Lauer explained, “The vast majority of inventory on these companies’ balance sheets is sitting out in the field and they have no system to track it, no visibility to track it.”

So, Lauer decided to light that up.

A U.S. Army Logistics Officer Tackles Orthopedics and Spine

Automation infrastructure from the 1970s and technology from the 1990s probably don’t make you think of operational efficiencies. However, for Lauer, they capture the essential logistical issues creating inefficiencies and cost in Orthopedics and Spine today.

“What we’re doing today started almost all the way back in 1994 or ‘95”, explained Lauer. “At that time I was an Army officer, I was a logistics officer in the cavalry. That job is all about making sure that bullets and ice and repair parts and medical supplies and other things are in the right place at the right time.”

Lauer continued, “So from a very young age I was kind of programmed in my thinking. In my operations-type thinking, I was programmed around systems. And we had systems in the Army, although they were 1970s automation infrastructure.”

Lauer explained, “So you had a computer that was in one location that you processed some stuff in and then you wrote a floppy disk out of that and you ran it up to the next location, whether that was down the street or 20 miles across the desert. Then you put that into another computer, as did like 20 other people, then all of that information got compiled together and then that got turned into a disk and it got sent somewhere else.”

Lauer added, “On those disks was all the same types of information that is being transferred now in Orthopedics. So, there’s a surgery scheduled somewhere and there’s some equipment that is needed at that surgery. Well, that’s no different than when there’s 20 soldiers in a location and they need to eat dinner tomorrow night, so we need to make sure the right number of MREs [meals ready-to-eat] get there when those guys are ready to eat.”

Learn Orthopedics From the Ground Up

“Roll forward to early 2000 when I got to the Orthopedic industry as a sales rep and you know at the time, and even today, corporate America hired a lot of junior military officers. Corporate America loves these guys and girls because they have all this experience doing things way above their age range.”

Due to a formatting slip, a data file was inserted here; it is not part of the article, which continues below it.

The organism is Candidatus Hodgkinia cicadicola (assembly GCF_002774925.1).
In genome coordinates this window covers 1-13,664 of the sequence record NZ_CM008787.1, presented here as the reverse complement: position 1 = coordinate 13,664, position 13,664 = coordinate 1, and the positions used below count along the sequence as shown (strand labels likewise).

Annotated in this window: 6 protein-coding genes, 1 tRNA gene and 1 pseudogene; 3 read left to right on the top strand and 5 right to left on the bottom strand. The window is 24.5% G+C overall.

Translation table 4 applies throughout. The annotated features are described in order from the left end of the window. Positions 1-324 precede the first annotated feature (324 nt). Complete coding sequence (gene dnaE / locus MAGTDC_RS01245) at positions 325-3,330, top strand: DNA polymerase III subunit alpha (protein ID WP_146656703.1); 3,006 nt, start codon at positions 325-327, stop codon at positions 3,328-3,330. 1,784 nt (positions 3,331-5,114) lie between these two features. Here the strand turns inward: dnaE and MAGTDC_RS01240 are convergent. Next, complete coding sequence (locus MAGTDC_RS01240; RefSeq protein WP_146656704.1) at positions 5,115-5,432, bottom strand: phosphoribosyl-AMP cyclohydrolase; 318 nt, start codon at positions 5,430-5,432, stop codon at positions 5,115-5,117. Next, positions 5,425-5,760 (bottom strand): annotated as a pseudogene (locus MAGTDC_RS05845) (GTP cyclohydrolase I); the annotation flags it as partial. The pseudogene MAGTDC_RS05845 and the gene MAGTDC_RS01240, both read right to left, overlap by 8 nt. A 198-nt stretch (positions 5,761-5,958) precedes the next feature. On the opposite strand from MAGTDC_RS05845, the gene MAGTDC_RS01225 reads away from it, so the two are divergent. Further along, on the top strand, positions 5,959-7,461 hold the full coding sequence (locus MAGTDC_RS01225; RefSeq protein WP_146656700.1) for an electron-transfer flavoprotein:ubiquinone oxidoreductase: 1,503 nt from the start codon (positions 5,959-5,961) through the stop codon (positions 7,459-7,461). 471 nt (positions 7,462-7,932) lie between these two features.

Lauer continued, “I got to this job as a sales rep and my boss says take this clipboard and this piece of paper and this pen over to Brackenridge Hospital and write down what Dr. Spann used today.”

Lauer chuckled as he added, “I thought I was getting hazed.”

It didn’t take long before Lauer began to use database tools to try to organize and automate the processes for his sales rep job. While he was there, the distributorship went through significant growth and according to Lauer, “I became a sales manager and an ops manager, so I was managing all of these processes. So, the system that we were developing—even more and more so—matured.”

Building Software for Ortho Sales Reps

A few years later, Lauer stopped selling implants and started a surgical neuromonitoring company where he also utilized his operations experience to solve logistics problems. Lauer told OTW, “I got over to neuromonitoring and I had all the same problems. All those logistics problems—what surgeries are tomorrow, what equipment needs to be there, what supplies got used, who needs to be billed, what person needs to go do this, who’s assigned to this—all the same exact problems except for now I owned the company, and I had the purse strings.”

Lauer continued, “I said I’m going to get some real software guys, not me being just a sorta hacker putting these things together. So, we developed a solution there and it was called NeuroStream, and we started selling that to other neuromonitoring companies. That’s really how I got bitten by the software bug basically.”

In 2010, Lauer began the process of selling his neuromonitoring company and he became reunited with his orthopedic buddies.  “When I circled back to my orthopedic buddies, they were all still doing the same thing—handwriting stuff, making lots of phone calls, sending lots of text messages, doing that kind of thing. So, in 2009, we created ImplantBase.”

Building Logistics Systems From the Rep Up, What a Concept!

Lauer’s ImplantBase approach was different than the approach taken by other Orthopedic and Spine companies. Instead of creating a system for manufacturers that sales reps had to use, Lauer decided to create something just for the sales reps.

Lauer explained OTW, “We said let’s build something that’s just a really fast way for a sales rep to create a sales order from their phone and turn that sales order in—because that’s ultimately the main thing that a rep cares about.”